Following previous work [2,4], we design an encoder-decoder model that takes a natural language question and the target DB schema as input and synthesizes a SQL query as output. We represent the input question and the DB schema jointly as a tagged sequence (Figure 4), which is first encoded with BERT and then a bi-directional LSTM. We use the hidden representations corresponding to special tokens
[C] in this encoding as the table and column representations, and infuse them with DB metadata features. The question portion of the encoding is further encoded with another Bi-LSTM, and we use its output as the start state of the decoder.
Our decoder is an LSTM-based pointer-generator model that generates complex SQL queries as a sequence of tokens. At each decoding step, the decoder performs one of the three actions: generating a SQL keyword, copying a table/column, or copying a token from the input utterance, determined by a learned gating function.
We train the model on a popular cross-DB text-to-SQL dataset, Spider . Combined with table value augmentation and static SQL correctness checking, our model achieves state-of-the-art structure matching accuracy on the Spider dev set. More details can be found in our research paper. (We are continuously improving the semantic parser and updating the Photon backend.)
Handling Untranslatable Utterances. While state-of-the-art cross-DB semantic parsers are able to handle a large set of common user requests, there is still ample space for improvement. Besides reducing errors made on questions that have a SQL translation, we also need to properly handle input utterances that cannot be mapped to a SQL statement, even by humans.
Practical NLIDBs are exposed to a wide range of noisy user input. Users tend to employ underspecified and incomplete NL expressions when interacting with such interfaces [5,6], and may ask for information that is not provided by the DB. For such input, learning-based semantic parsers can make unreliable guesses that may appear correct on the surface. This issue is especially severe for end-to-end neural semantic parsers when the noisy input appears similar to a valid input in the embedding space.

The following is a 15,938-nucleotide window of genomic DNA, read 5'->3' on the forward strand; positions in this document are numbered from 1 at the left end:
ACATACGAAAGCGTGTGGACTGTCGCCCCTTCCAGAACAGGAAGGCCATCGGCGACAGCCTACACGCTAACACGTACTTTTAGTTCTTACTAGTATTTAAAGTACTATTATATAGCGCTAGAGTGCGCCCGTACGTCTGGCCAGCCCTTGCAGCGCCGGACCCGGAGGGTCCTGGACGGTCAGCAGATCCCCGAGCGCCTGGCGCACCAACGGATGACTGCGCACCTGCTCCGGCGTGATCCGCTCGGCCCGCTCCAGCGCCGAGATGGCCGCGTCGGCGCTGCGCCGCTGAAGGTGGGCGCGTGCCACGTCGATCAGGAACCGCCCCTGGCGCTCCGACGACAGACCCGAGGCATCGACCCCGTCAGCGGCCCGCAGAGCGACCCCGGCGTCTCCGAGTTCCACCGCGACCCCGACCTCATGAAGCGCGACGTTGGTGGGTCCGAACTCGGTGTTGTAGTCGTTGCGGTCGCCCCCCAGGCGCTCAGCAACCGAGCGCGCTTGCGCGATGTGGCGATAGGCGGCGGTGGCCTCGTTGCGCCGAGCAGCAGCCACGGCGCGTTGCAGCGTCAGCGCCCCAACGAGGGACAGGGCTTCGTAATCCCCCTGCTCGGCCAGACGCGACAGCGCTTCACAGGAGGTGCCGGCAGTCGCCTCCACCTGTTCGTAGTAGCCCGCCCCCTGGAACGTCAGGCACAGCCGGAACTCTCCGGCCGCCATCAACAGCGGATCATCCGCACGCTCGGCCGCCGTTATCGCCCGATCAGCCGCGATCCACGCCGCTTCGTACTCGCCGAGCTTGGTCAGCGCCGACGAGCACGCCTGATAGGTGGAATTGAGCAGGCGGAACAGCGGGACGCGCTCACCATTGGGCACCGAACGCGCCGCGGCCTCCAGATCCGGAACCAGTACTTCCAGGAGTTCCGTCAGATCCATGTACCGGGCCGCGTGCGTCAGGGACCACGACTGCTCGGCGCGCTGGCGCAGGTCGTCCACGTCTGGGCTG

Photon implements a module that automatically detects untranslatable input utterances and highlights the ambiguous spans in order to help users rephrase the utterance. To this end, we perturb the Spider dataset to automatically synthesize a large number of untranslatable utterances corresponding to the categories in Figure 5. Our perturbation method yields not only untranslatable questions but also the exact span that causes it to be untranslatable. With this new data, we train a neural translatability detector by extracting confusion spans from the input utterance. If a confusion span is detected, we deem the question untranslatable and prompt the user to rephrase. If the model detects that a confusion span likely refers to a field, we run a language model perplexity check to identify the possible target field and suggest it to the user. More details can be found in our research paper.
Dual-Input Mode. Photon accepts both natural language questions and well-formed SQL queries as input. It automatically detects the input type and executes the input immediately if it is a valid SQL query. We expect that under certain cases, forming a natural language question can be difficult and writing SQL directly may save time, especially for users proficient in SQL.